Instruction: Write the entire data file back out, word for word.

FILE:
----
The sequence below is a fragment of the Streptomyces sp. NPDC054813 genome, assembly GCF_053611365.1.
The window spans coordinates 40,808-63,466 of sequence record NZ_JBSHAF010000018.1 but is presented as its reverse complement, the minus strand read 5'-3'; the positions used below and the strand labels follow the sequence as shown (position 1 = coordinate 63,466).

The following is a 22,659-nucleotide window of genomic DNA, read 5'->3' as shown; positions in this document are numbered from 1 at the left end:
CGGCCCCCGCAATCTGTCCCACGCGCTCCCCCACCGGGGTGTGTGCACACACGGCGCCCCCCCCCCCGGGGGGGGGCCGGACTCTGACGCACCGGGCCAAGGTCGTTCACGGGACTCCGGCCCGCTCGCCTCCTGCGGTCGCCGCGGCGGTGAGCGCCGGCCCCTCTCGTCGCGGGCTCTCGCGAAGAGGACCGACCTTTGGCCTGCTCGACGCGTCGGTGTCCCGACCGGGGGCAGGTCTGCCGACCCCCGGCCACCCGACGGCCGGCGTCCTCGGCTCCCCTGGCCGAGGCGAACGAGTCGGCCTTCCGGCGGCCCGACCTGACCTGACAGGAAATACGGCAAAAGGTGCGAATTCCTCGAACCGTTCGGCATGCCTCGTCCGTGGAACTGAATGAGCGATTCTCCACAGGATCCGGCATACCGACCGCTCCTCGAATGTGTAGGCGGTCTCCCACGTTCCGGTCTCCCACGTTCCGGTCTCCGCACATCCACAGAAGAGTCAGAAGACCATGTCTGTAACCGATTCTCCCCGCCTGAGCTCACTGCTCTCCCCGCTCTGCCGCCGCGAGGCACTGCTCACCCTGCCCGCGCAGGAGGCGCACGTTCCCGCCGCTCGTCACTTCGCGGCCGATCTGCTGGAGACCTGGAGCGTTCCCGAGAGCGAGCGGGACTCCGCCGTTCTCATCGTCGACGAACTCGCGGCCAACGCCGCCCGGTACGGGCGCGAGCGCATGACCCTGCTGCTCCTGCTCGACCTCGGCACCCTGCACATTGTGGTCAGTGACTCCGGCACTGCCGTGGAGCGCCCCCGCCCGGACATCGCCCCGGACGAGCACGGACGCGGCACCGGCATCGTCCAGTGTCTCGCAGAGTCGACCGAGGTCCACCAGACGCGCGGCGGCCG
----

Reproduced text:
The sequence below is a fragment of the Streptomyces sp. NPDC054813 genome, assembly GCF_053611365.1.
The window spans coordinates 40,808-63,466 of sequence record NZ_JBSHAF010000018.1 but is presented as its reverse complement, the minus strand read 5'-3'; the positions used below and the strand labels follow the sequence as shown (position 1 = coordinate 63,466).

The following is a 22,659-nucleotide window of genomic DNA, read 5'->3' as shown; positions in this document are numbered from 1 at the left end:
CGGCCCCCGCAATCTGTCCCACGCGCTCCCCCACCGGGGTGTGTGCACACACGGCGCCCCCCCCCCCGGGGGGGGGCCGGACTCTGACGCACCGGGCCAAGGTCGTTCACGGGACTCCGGCCCGCTCGCCTCCTGCGGTCGCCGCGGCGGTGAGCGCCGGCCCCTCTCGTCGCGGGCTCTCGCGAAGAGGACCGACCTTTGGCCTGCTCGACGCGTCGGTGTCCCGACCGGGGGCAGGTCTGCCGACCCCCGGCCACCCGACGGCCGGCGTCCTCGGCTCCCCTGGCCGAGGCGAACGAGTCGGCCTTCCGGCGGCCCGACCTGACCTGACAGGAAATACGGCAAAAGGTGCGAATTCCTCGAACCGTTCGGCATGCCTCGTCCGTGGAACTGAATGAGCGATTCTCCACAGGATCCGGCATACCGACCGCTCCTCGAATGTGTAGGCGGTCTCCCACGTTCCGGTCTCCCACGTTCCGGTCTCCGCACATCCACAGAAGAGTCAGAAGACCATGTCTGTAACCGATTCTCCCCGCCTGAGCTCACTGCTCTCCCCGCTCTGCCGCCGCGAGGCACTGCTCACCCTGCCCGCGCAGGAGGCGCACGTTCCCGCCGCTCGTCACTTCGCGGCCGATCTGCTGGAGACCTGGAGCGTTCCCGAGAGCGAGCGGGACTCCGCCGTTCTCATCGTCGACGAACTCGCGGCCAACGCCGCCCGGTACGGGCGCGAGCGCATGACCCTGCTGCTCCTGCTCGACCTCGGCACCCTGCACATTGTGGTCAGTGACTCCGGCACTGCCGTGGAGCGCCCCCGCCCGGACATCGCCCCGGACGAGCACGGACGCGGCACCGGCATCGTCCAGTGTCTCGCAGAGTCGACCGAGGTCCACCAGACGCGCGGCGGCCG